Mikhail Petrenko's blog
Russian 19-century non-religious book design and illustrative art belongs to the periphery of contemporary European book art. The achievements of Russian book art were performed in the mainstream of artistic tendencies that originated in France, Holland, England and Germany. Starting from Peter the Great reign until the middle of 19-century Russia imported type sets and used politypes drawn by the European masters.
Practically all of my recent cycles of illustrations are based on biographical material. This universal human experience tinted with the personal one is sometimes manifested quite unexpectedly. This is how it was, for example, when I illustrated Nikolai Tikhonov's stories collected under the title War Steeds. The fact that I have loved horses from childhood and was involved in equestrian sports turned out to be important in this case. The common love for horses united the writer and the illustrator. Poet Nikolai Tikhonov, a former cavalry man, had kept this love alive to the end of his life.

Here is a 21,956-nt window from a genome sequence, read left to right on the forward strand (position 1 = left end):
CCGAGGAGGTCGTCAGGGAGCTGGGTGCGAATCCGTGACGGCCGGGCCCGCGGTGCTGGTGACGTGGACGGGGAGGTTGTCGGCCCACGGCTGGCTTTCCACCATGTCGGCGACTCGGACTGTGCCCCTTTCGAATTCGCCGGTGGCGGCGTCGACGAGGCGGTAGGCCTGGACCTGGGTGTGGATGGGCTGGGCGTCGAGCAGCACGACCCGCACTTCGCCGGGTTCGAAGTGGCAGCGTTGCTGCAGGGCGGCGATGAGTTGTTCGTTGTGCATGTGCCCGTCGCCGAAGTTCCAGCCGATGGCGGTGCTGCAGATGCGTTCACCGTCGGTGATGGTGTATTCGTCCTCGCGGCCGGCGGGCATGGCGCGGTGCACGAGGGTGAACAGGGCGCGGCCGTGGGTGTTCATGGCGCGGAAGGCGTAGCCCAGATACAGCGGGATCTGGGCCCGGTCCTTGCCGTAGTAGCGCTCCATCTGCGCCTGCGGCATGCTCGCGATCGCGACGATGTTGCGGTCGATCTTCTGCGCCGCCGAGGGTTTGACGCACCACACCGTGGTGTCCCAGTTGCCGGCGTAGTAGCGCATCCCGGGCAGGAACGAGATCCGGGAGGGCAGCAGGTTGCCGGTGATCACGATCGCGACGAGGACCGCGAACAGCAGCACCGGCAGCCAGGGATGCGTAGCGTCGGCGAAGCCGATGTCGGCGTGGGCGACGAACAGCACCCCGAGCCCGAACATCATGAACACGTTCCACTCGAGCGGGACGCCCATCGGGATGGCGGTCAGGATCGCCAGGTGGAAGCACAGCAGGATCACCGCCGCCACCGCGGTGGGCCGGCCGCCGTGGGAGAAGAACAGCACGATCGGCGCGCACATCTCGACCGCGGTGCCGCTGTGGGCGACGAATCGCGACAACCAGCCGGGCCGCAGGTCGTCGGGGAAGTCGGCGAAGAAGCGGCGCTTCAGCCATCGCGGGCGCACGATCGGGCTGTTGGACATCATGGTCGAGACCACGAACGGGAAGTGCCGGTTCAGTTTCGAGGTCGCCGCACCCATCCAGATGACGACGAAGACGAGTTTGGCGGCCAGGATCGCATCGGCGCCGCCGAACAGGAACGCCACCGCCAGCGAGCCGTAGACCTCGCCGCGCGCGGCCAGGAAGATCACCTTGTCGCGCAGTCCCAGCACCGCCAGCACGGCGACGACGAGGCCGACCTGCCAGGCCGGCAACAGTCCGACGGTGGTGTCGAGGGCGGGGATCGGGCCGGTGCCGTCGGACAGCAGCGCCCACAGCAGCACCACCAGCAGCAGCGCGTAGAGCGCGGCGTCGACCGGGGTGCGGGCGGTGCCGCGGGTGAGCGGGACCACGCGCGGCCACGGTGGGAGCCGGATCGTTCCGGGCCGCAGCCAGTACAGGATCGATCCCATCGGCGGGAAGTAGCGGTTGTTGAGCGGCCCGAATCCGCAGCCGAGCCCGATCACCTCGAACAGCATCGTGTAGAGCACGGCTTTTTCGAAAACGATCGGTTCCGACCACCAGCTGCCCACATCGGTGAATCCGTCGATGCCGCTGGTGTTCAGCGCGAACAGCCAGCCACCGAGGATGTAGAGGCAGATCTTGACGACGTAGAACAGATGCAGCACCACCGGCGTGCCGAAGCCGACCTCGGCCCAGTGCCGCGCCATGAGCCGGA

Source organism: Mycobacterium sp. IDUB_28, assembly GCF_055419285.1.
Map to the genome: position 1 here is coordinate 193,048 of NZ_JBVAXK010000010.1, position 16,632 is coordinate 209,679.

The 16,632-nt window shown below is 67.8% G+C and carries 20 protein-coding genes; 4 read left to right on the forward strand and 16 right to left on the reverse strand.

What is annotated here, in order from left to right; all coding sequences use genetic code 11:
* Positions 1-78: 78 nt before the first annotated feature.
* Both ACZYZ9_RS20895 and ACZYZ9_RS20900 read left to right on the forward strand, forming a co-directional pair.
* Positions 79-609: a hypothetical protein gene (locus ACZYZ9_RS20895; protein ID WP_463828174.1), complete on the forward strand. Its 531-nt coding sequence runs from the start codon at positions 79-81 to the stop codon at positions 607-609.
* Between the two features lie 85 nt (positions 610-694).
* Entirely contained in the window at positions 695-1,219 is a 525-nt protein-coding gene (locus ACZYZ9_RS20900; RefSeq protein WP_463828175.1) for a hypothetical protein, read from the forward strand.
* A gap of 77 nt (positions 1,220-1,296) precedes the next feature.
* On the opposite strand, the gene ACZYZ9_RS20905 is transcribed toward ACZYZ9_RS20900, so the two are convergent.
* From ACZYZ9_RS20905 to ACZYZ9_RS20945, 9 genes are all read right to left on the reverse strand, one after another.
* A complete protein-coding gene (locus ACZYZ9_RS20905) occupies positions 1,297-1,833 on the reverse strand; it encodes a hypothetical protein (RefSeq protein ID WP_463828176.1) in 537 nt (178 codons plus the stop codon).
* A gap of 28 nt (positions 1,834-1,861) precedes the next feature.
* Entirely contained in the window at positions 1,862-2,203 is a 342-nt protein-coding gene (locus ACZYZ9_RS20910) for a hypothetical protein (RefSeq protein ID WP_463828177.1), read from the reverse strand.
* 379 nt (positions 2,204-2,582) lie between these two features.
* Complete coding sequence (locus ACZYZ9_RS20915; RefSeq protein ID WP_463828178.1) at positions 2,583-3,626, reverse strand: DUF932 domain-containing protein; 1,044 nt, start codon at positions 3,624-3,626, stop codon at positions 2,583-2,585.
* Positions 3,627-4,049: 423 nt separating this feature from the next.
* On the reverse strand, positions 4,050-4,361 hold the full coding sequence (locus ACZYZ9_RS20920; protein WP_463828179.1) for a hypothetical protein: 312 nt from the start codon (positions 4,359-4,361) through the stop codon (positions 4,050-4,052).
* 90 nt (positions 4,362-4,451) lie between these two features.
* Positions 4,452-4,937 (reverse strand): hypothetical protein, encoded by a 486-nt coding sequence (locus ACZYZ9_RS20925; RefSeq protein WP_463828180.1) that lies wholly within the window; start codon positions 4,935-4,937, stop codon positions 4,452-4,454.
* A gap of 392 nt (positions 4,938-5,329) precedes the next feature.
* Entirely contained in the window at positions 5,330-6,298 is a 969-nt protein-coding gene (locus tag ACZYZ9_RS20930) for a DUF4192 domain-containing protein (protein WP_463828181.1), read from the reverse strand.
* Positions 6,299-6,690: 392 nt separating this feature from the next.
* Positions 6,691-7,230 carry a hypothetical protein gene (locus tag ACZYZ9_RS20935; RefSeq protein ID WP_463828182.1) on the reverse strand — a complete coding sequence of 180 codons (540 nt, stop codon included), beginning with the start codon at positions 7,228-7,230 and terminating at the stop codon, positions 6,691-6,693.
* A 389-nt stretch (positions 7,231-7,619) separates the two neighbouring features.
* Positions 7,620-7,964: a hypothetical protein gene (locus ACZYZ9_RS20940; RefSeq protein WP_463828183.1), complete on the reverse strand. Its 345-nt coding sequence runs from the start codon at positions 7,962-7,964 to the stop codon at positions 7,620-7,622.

It was a revolutionary idea - to create an alphabet book illustrated with the very best in art and using the best production. Additionally, The Alphabet of Pictures had the good fortune to be accepted for publication almost immediately by the Office of preparation of State Documents and earned unanimous praise from the public, children and librarians. With time, The Alphabet of Pictures has come to be regarded as a landmark in the history of Russian children's literature.
I learned the laws of book illustration from the works of Vladimir Favorsky.
Later, in the 1960's, when studying at the Leningrad Higher School of Industrial Design, I became acquainted with the originals of the drawings and engravings of Dmitri Mitrokhin. Exhibitions of Mitrokhin's works were frequently held in the reading-room of the school's library.